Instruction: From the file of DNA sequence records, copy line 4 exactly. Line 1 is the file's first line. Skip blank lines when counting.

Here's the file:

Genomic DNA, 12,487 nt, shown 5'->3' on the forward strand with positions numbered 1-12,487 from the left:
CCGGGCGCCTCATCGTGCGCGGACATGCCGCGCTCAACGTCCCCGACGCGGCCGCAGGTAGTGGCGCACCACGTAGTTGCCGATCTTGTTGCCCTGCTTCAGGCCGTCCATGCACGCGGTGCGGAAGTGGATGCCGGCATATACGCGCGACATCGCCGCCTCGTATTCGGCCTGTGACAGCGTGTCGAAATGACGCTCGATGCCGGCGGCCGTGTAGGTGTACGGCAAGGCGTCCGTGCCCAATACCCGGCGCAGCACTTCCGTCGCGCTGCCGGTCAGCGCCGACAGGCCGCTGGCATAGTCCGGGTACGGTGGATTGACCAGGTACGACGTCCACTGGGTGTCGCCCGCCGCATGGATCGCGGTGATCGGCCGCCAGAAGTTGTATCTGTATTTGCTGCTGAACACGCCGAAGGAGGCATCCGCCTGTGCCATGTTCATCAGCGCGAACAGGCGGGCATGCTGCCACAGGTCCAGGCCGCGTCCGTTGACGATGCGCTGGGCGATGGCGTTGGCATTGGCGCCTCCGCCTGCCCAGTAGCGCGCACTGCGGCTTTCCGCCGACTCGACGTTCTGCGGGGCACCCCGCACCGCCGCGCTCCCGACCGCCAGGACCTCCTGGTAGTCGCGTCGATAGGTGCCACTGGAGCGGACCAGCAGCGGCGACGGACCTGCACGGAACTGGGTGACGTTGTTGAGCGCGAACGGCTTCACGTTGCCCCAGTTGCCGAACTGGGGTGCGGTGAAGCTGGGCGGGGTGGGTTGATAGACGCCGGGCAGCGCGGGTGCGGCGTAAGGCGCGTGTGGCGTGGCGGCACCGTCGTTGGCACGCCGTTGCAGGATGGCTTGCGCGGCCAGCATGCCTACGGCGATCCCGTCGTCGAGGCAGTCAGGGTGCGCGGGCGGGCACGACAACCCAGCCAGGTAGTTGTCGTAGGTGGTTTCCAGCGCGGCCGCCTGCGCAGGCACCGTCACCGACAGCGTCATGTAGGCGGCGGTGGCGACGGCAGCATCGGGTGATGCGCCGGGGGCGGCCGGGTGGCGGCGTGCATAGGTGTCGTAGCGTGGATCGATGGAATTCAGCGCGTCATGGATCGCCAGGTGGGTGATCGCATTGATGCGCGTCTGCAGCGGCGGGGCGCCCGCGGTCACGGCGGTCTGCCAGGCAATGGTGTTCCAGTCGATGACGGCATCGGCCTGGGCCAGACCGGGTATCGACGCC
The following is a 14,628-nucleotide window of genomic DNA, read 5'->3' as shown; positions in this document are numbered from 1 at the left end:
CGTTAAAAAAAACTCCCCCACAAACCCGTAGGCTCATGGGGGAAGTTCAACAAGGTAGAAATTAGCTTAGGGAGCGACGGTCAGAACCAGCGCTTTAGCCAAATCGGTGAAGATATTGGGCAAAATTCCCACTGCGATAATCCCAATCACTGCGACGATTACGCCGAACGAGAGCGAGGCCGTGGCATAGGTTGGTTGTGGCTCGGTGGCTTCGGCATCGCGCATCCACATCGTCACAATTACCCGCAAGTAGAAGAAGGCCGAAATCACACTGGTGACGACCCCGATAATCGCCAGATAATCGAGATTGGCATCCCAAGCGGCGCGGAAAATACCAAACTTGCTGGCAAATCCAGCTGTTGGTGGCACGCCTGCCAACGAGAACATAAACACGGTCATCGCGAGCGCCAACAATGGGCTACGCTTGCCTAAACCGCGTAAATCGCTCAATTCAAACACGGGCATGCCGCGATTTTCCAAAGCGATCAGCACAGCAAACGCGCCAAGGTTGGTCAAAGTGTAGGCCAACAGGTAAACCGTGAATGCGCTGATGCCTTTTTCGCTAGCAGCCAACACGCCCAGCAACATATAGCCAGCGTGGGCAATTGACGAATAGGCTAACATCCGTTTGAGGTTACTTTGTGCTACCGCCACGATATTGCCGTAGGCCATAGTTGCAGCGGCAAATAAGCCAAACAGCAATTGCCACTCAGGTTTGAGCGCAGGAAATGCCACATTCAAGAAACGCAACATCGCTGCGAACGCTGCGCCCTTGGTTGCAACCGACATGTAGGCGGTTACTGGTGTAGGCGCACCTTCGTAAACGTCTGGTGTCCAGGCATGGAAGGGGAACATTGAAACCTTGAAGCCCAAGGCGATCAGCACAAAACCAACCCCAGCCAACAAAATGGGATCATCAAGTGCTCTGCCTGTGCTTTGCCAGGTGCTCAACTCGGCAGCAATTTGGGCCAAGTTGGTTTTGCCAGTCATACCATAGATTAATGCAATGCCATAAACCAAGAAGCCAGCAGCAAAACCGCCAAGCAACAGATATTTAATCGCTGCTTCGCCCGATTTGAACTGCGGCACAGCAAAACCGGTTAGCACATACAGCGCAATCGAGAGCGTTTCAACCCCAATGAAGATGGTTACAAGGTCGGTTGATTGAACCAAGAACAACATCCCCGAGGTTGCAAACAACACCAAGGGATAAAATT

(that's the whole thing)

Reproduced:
CGTTAAAAAAAACTCCCCCACAAACCCGTAGGCTCATGGGGGAAGTTCAACAAGGTAGAAATTAGCTTAGGGAGCGACGGTCAGAACCAGCGCTTTAGCCAAATCGGTGAAGATATTGGGCAAAATTCCCACTGCGATAATCCCAATCACTGCGACGATTACGCCGAACGAGAGCGAGGCCGTGGCATAGGTTGGTTGTGGCTCGGTGGCTTCGGCATCGCGCATCCACATCGTCACAATTACCCGCAAGTAGAAGAAGGCCGAAATCACACTGGTGACGACCCCGATAATCGCCAGATAATCGAGATTGGCATCCCAAGCGGCGCGGAAAATACCAAACTTGCTGGCAAATCCAGCTGTTGGTGGCACGCCTGCCAACGAGAACATAAACACGGTCATCGCGAGCGCCAACAATGGGCTACGCTTGCCTAAACCGCGTAAATCGCTCAATTCAAACACGGGCATGCCGCGATTTTCCAAAGCGATCAGCACAGCAAACGCGCCAAGGTTGGTCAAAGTGTAGGCCAACAGGTAAACCGTGAATGCGCTGATGCCTTTTTCGCTAGCAGCCAACACGCCCAGCAACATATAGCCAGCGTGGGCAATTGACGAATAGGCTAACATCCGTTTGAGGTTACTTTGTGCTACCGCCACGATATTGCCGTAGGCCATAGTTGCAGCGGCAAATAAGCCAAACAGCAATTGCCACTCAGGTTTGAGCGCAGGAAATGCCACATTCAAGAAACGCAACATCGCTGCGAACGCTGCGCCCTTGGTTGCAACCGACATGTAGGCGGTTACTGGTGTAGGCGCACCTTCGTAAACGTCTGGTGTCCAGGCATGGAAGGGGAACATTGAAACCTTGAAGCCCAAGGCGATCAGCACAAAACCAACCCCAGCCAACAAAATGGGATCATCAAGTGCTCTGCCTGTGCTTTGCCAGGTGCTCAACTCGGCAGCAATTTGGGCCAAGTTGGTTTTGCCAGTCATACCATAGATTAATGCAATGCCATAAACCAAGAAGCCAGCAGCAAAACCGCCAAGCAACAGATATTTAATCGCTGCTTCGCCCGATTTGAACTGCGGCACAGCAAAACCGGTTAGCACATACAGCGCAATCGAGAGCGTTTCAACCCCAATGAAGATGGTTACAAGGTCGGTTGATTGAACCAAGAACAACATCCCCGAGGTTGCAAACAACACCAAGGGATAAAATT